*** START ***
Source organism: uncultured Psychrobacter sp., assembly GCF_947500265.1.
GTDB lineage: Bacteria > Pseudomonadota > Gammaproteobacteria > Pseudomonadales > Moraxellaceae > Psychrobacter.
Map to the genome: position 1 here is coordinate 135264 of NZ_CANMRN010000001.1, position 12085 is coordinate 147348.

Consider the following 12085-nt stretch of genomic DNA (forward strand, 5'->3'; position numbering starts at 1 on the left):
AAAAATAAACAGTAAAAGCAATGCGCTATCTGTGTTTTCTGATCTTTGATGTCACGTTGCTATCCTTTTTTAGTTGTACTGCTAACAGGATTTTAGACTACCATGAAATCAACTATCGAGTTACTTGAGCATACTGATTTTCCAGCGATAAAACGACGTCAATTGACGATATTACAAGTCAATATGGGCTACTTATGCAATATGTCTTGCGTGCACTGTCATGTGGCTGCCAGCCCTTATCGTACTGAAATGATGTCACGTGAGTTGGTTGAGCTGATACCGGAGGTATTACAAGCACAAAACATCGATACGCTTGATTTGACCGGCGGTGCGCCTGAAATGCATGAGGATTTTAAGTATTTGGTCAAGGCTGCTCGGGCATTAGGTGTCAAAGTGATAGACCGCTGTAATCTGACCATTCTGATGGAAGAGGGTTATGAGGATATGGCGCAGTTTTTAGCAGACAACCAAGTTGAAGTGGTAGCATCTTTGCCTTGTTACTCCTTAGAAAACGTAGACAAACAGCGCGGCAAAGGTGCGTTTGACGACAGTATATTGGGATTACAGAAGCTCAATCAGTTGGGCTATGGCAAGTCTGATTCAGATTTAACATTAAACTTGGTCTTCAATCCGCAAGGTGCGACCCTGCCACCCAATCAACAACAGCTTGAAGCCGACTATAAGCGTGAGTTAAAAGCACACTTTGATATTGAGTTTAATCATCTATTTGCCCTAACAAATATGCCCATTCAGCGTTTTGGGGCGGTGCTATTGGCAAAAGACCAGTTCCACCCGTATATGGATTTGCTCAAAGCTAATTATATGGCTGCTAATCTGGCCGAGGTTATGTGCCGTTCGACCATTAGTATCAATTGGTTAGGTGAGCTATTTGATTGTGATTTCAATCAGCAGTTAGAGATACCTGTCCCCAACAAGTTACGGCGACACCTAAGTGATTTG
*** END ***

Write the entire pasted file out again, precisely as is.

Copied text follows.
Source organism: uncultured Psychrobacter sp., assembly GCF_947500265.1.
GTDB lineage: Bacteria > Pseudomonadota > Gammaproteobacteria > Pseudomonadales > Moraxellaceae > Psychrobacter.
Map to the genome: position 1 here is coordinate 135264 of NZ_CANMRN010000001.1, position 12085 is coordinate 147348.

Consider the following 12085-nt stretch of genomic DNA (forward strand, 5'->3'; position numbering starts at 1 on the left):
AAAAATAAACAGTAAAAGCAATGCGCTATCTGTGTTTTCTGATCTTTGATGTCACGTTGCTATCCTTTTTTAGTTGTACTGCTAACAGGATTTTAGACTACCATGAAATCAACTATCGAGTTACTTGAGCATACTGATTTTCCAGCGATAAAACGACGTCAATTGACGATATTACAAGTCAATATGGGCTACTTATGCAATATGTCTTGCGTGCACTGTCATGTGGCTGCCAGCCCTTATCGTACTGAAATGATGTCACGTGAGTTGGTTGAGCTGATACCGGAGGTATTACAAGCACAAAACATCGATACGCTTGATTTGACCGGCGGTGCGCCTGAAATGCATGAGGATTTTAAGTATTTGGTCAAGGCTGCTCGGGCATTAGGTGTCAAAGTGATAGACCGCTGTAATCTGACCATTCTGATGGAAGAGGGTTATGAGGATATGGCGCAGTTTTTAGCAGACAACCAAGTTGAAGTGGTAGCATCTTTGCCTTGTTACTCCTTAGAAAACGTAGACAAACAGCGCGGCAAAGGTGCGTTTGACGACAGTATATTGGGATTACAGAAGCTCAATCAGTTGGGCTATGGCAAGTCTGATTCAGATTTAACATTAAACTTGGTCTTCAATCCGCAAGGTGCGACCCTGCCACCCAATCAACAACAGCTTGAAGCCGACTATAAGCGTGAGTTAAAAGCACACTTTGATATTGAGTTTAATCATCTATTTGCCCTAACAAATATGCCCATTCAGCGTTTTGGGGCGGTGCTATTGGCAAAAGACCAGTTCCACCCGTATATGGATTTGCTCAAAGCTAATTATATGGCTGCTAATCTGGCCGAGGTTATGTGCCGTTCGACCATTAGTATCAATTGGTTAGGTGAGCTATTTGATTGTGATTTCAATCAGCAGTTAGAGATACCTGTCCCCAACAAGTTACGGCGACACCTAAGTGATTTG